Our Lady and Saviour Dolly Parton really is here to save 2020, in more ways than one. With the recent news that Parton had been a major donor to the Covid-19 vaccine research team, it really seems that if we have to place our trust in white septuagenarians, we can certainly find better options than those with political power. Netflix have been all-in on Dolly for sometime now, with documentary Here I Am and TV show Heartstrings. Now, the Christmas treat we all sorely need is here – a musical extravaganza, with Christine Baranski as the Scrooge-like central character who maybe…perhaps…has her heart melted by the fine folk of a small town and the guidance of a certain Guardian Angel with enormous…hair. Directed and choreographed by Broadway-and-television legend Debbie Allen and with 14 original songs by Dolly herself, it’s really hard to see how this could possibly go wrong.
And it’s with great pleasure that I can tell you: it’s every bit as wonderful and magical as you’re probably imagining.
Christine Baranski has had some iconic roles in the last 10-15 years, chiefly as Diane Lockhart in The Good Wife and The Good Fight. She’s also known for her musical roles in Into the Woods and Chicago. While watching Christmas on the Square, one of the main thoughts that span around my head like ten lords a-leaping was “this is what other people must feel like when watching those Mamma Mia films” (which also feature the booked-and-busy Baranski). I am happy to report that from the first moment she’s on-screen here, she is in fine scenery-chewing pantomime villain form and doesn’t let up for a moment. It is immensely satisfying that this film stars two women with a combined age of 142 (and over 200 if you add Jenifer Lewis), demonstrating that actresses don’t have to be carted off to the retirement home when they hit 40.
Baranski plays Regina, the daughter of the old ‘owner’ of the town and now he’s passed on, she wants to sell the town to the developers of a giant mall. The town is populated by a variety of wholesome types – there’s Regina’s old flame Carl (Treat Williams), her best friend Margeline (Jenifer Lewis), the pastor Christian (Josh Segarra) and his wife Jenna (Mary Lane Haskell), pub landlord Mack (Matthew Johnson) and his daughter Violet (Selah Kimbro Jones). All of these people are served with their marching orders from their various small businesses by Regina right at Christmas time – the evil witch. She does have an assistant, Felicity (Jeanine Mason) who does her best to mitigate Regina’s nefarious plans.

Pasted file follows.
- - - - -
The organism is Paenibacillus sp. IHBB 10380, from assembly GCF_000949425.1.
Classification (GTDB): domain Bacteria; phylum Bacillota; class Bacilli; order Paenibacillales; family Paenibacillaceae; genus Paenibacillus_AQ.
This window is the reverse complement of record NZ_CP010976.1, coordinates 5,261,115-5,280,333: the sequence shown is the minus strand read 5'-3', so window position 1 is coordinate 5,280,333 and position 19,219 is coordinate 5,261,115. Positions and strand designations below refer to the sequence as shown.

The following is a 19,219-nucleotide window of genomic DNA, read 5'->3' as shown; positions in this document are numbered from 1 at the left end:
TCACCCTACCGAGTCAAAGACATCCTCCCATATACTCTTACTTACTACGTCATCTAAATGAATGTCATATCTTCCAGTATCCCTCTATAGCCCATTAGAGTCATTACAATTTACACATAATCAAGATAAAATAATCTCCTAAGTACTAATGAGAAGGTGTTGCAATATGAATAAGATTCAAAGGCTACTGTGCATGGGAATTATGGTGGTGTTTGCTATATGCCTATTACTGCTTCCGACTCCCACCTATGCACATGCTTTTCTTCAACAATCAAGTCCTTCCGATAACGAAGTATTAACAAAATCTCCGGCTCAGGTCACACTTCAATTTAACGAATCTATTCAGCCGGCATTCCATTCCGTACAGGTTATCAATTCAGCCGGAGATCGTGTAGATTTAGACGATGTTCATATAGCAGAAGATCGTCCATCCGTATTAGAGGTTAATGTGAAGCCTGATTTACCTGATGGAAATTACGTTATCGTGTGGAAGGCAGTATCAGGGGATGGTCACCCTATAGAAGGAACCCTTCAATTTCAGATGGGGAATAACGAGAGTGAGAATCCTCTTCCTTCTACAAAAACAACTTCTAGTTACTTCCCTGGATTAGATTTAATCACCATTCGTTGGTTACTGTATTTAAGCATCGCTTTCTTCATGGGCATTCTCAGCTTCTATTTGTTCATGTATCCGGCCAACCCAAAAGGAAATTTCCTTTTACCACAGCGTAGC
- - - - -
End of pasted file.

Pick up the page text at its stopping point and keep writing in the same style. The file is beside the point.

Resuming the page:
Regina starts seeing a Guardian Angel (Dolly!) and believes she might have a brain tumour. Regina discovers more about her old love Carl and her father and well….I’m sure you can guess where the plot is going. The two highlights of the cast (other than Baranski and Parton, obviously) are Matthew Johnson – whose acting and singing are so good, he almost derails the entire experience and little star Kelah Simbro Jones. Jones shares a bar scene with Baranski – Regina nursing a whiskey and Violet with a chocolate milk, while they have a heart-to-heart – and this is one of the best scenes. Segarra is a bit of a bum-note as the Pastor, but him and his wife make a cute couple.
As far as the songs go, by far my favourite was Wicked Witch of the Middle – a big number involving the whole town while they’re having a meeting at the church – which is reminiscent of Monorail from The Simpsons. Regina – Queen of Mean is another good one that Jenifer Lewis sings while doing Regina’s hair and she later gets a gospel number. While I’m generally not a fan of the slower, mushier songs, Light Your Lamp is lovely and Dolly sings it while floating on a cloud in Regina’s house, so I don’t know what more you could want.
The only small quibble is that it does get quite religious at times, with all the focus on angels etc. But over all, this a delightful experience from top to bottom. Baranski fully sinks her teeth into her villainous role, knowing exactly what she needs to do to make the whole thing work. If you usually go to see a musical or a pantomime over Christmas time, this will go some way to filling that hole in your life. It’s as sweet as a candy cane and as warm as chestnuts roasting on an open fire – a rhinestone-covered Christmas gift for us all.
Dolly Parton’s Christmas on the Square will be available on Netflix from November 22 2020.